alexa Update on meningococcal disease with emphasis on pathogenesis and clinical management.
Bioinformatics & Systems Biology

Bioinformatics & Systems Biology

Journal of Computer Science & Systems Biology

Author(s): van Deuren M, Brandtzaeg P, van der Meer JW

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Abstract The only natural reservoir of Neisseria meningitidis is the human nasopharyngeal mucosa. Depending on age, climate, country, socioeconomic status, and other factors, approximately 10\% of the human population harbors meningococci in the nose. However, invasive disease is relatively rare, as it occurs only when the following conditions are fulfilled: (i) contact with a virulent strain, (ii) colonization by that strain, (iii) penetration of the bacterium through the mucosa, and (iv) survival and eventually outgrowth of the meningococcus in the bloodstream. When the meningococcus has reached the bloodstream and specific antibodies are absent, as is the case for young children or after introduction of a new strain in a population, the ultimate outgrowth depends on the efficacy of the innate immune response. Massive outgrowth leads within 12 h to fulminant meningococcal sepsis (FMS), characterized by high intravascular concentrations of endotoxin that set free high concentrations of proinflammatory mediators. These mediators belonging to the complement system, the contact system, the fibrinolytic system, and the cytokine system induce shock and diffuse intravascular coagulation. FMS can be fatal within 24 h, often before signs of meningitis have developed. In spite of the increasing possibilities for treatment in intensive care units, the mortality rate of FMS is still 30\%. When the outgrowth of meningococci in the bloodstream is impeded, seeding of bacteria in the subarachnoidal compartment may lead to overt meningitis within 24 to 36 h. With appropriate antibiotics and good clinical surveillance, the mortality rate of this form of invasive disease is 1 to 2\%. The overall mortality rate of meningococcal disease can only be reduced when patients without meningitis, i.e., those who may develop FMS, are recognized early. This means that the fundamental nature of the disease as a meningococcus septicemia deserves more attention.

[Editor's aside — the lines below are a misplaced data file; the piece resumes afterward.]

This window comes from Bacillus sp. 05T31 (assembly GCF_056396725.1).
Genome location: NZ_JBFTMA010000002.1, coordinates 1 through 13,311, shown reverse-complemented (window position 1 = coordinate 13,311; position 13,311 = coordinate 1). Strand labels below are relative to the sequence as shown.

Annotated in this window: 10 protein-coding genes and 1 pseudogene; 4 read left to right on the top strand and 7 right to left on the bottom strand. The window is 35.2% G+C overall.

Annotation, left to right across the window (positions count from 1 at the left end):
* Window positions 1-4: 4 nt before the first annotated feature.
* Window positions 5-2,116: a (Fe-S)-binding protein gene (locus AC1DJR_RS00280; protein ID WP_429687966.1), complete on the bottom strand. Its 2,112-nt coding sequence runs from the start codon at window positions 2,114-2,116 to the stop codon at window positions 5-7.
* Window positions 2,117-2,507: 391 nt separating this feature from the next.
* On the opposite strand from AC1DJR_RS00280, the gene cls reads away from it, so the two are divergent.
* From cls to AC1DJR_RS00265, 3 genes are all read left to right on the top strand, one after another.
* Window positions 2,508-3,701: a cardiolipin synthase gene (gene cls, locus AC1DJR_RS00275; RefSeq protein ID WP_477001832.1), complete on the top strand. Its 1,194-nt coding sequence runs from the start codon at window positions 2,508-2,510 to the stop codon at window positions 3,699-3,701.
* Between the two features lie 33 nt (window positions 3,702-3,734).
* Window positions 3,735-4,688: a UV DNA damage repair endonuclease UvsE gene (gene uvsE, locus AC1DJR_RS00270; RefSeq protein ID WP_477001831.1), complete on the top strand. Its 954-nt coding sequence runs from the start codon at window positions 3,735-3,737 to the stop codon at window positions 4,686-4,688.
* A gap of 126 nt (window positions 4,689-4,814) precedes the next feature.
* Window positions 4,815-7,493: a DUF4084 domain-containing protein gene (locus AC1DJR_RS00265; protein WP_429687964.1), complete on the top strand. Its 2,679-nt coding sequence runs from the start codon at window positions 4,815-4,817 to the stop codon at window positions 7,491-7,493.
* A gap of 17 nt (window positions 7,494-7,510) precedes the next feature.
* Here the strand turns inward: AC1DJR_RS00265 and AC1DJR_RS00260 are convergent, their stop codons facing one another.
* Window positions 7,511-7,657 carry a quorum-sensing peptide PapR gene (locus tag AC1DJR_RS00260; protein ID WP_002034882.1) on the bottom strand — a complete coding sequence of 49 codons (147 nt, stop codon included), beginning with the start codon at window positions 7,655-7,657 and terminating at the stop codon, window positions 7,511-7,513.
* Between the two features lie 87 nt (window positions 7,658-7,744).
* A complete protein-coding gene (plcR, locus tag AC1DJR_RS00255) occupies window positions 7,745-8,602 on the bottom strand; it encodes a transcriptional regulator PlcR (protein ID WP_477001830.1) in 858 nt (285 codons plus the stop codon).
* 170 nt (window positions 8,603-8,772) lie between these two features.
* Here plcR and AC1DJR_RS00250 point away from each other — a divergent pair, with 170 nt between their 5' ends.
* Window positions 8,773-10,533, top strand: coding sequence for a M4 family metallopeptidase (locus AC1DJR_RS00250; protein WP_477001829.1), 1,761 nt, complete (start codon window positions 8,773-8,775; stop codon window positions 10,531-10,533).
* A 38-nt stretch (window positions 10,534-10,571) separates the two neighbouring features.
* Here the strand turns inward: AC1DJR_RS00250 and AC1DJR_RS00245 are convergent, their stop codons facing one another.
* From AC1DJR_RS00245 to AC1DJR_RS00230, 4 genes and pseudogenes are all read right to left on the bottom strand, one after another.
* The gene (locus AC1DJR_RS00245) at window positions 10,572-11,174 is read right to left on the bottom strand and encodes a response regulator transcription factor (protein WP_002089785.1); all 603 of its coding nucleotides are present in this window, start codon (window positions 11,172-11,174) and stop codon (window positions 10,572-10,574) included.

This article was published in Clin Microbiol Rev and referenced in Journal of Computer Science & Systems Biology

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